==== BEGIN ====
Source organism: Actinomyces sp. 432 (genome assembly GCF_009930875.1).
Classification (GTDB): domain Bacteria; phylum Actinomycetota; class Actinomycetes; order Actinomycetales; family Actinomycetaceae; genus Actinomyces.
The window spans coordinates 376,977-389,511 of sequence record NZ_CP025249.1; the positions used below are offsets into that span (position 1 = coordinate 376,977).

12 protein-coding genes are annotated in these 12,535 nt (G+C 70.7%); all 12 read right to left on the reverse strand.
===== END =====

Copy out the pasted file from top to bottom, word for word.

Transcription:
Source organism: Actinomyces sp. 432 (genome assembly GCF_009930875.1).
Classification (GTDB): domain Bacteria; phylum Actinomycetota; class Actinomycetes; order Actinomycetales; family Actinomycetaceae; genus Actinomyces.
The window spans coordinates 376,977-389,511 of sequence record NZ_CP025249.1; the positions used below are offsets into that span (position 1 = coordinate 376,977).

12 protein-coding genes are annotated in these 12,535 nt (G+C 70.7%); all 12 read right to left on the reverse strand.